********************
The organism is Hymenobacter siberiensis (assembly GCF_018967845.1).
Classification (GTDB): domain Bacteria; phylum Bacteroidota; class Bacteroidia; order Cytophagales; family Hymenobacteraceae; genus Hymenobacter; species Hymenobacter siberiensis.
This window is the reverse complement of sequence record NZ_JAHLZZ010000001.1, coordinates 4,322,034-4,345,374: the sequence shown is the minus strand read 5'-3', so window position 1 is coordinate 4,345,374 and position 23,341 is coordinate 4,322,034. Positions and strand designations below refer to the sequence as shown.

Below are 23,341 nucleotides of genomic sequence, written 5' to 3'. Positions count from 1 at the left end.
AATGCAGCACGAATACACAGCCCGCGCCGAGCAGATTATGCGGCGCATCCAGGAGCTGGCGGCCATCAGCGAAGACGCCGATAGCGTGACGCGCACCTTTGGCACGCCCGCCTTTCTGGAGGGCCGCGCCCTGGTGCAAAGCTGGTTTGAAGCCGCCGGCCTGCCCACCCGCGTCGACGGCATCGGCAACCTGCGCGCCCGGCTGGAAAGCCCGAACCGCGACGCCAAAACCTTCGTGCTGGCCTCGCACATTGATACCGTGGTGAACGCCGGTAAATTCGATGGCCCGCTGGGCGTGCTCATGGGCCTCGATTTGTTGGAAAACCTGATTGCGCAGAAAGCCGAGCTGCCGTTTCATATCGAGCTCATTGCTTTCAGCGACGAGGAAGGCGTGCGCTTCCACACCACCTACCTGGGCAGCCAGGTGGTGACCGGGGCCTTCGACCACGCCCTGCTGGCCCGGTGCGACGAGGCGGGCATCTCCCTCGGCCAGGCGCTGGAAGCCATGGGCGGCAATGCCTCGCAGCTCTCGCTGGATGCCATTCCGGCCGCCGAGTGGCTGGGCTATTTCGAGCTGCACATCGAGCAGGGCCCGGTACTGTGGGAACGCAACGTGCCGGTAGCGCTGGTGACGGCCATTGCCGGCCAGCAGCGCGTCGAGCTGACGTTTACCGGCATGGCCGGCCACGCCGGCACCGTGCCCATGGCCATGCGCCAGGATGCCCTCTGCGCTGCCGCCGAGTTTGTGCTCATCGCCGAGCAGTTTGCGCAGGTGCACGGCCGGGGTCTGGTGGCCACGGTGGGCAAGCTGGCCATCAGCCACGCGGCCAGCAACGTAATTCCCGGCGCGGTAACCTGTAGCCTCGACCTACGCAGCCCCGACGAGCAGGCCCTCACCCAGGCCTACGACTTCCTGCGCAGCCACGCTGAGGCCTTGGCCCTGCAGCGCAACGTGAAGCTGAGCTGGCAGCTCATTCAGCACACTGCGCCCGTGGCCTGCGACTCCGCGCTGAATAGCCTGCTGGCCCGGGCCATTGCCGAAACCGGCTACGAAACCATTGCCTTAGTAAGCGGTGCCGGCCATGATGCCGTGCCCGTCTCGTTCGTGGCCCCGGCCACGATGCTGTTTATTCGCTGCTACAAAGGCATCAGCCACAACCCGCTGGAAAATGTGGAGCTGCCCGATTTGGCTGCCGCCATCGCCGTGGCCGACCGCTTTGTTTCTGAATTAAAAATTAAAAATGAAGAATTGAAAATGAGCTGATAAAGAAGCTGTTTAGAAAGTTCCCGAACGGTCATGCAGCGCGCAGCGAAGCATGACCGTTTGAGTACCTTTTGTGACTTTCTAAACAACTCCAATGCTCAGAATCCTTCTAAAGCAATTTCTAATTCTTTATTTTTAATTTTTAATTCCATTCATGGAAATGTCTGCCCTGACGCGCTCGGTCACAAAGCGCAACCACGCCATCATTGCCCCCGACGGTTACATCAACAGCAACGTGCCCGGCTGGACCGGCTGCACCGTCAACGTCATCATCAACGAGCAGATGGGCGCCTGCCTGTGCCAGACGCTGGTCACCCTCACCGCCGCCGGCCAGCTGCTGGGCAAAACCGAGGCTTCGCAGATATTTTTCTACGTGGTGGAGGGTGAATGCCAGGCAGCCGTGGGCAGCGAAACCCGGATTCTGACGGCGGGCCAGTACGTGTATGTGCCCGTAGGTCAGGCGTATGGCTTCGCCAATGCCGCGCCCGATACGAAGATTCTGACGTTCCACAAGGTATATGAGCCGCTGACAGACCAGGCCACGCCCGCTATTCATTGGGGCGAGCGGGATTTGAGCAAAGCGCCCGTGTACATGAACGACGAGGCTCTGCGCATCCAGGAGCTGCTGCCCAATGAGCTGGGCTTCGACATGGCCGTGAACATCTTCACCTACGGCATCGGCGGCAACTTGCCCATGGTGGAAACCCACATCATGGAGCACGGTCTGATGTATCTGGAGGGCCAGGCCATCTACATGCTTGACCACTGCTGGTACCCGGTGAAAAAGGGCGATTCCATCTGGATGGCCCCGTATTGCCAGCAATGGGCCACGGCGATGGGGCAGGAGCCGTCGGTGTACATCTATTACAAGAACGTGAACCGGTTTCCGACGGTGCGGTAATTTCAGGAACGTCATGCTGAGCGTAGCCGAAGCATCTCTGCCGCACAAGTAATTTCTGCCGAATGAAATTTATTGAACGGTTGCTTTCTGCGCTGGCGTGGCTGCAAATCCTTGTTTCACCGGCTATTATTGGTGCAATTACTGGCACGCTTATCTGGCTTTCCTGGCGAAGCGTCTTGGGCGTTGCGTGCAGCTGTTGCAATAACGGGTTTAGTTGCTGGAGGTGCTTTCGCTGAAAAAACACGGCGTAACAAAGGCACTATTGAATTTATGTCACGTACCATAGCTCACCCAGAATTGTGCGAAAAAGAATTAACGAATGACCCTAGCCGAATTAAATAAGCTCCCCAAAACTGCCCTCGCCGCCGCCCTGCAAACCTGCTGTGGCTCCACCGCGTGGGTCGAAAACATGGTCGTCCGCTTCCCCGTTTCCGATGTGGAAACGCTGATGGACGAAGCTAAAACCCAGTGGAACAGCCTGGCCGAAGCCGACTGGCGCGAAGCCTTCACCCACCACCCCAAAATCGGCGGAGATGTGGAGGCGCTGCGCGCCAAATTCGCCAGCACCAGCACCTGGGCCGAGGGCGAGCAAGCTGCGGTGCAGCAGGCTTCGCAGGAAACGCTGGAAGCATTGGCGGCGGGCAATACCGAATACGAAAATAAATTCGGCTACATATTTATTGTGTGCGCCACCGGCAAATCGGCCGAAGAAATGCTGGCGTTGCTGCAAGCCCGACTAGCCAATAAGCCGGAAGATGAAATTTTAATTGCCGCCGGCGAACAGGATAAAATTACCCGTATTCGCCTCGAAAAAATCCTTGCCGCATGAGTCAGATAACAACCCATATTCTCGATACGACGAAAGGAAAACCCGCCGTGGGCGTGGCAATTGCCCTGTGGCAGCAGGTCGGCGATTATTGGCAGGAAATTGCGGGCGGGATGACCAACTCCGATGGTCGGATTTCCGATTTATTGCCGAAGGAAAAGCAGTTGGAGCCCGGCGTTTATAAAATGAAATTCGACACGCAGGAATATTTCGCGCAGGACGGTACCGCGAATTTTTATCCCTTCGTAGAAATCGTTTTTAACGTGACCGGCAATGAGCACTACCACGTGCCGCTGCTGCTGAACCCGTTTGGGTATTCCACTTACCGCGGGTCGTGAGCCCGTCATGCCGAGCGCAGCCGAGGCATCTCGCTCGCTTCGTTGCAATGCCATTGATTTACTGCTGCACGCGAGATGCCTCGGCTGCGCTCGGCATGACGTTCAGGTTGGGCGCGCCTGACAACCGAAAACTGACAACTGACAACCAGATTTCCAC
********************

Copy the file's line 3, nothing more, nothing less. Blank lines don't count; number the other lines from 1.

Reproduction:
This window is the reverse complement of sequence record NZ_JAHLZZ010000001.1, coordinates 4,322,034-4,345,374: the sequence shown is the minus strand read 5'-3', so window position 1 is coordinate 4,345,374 and position 23,341 is coordinate 4,322,034. Positions and strand designations below refer to the sequence as shown.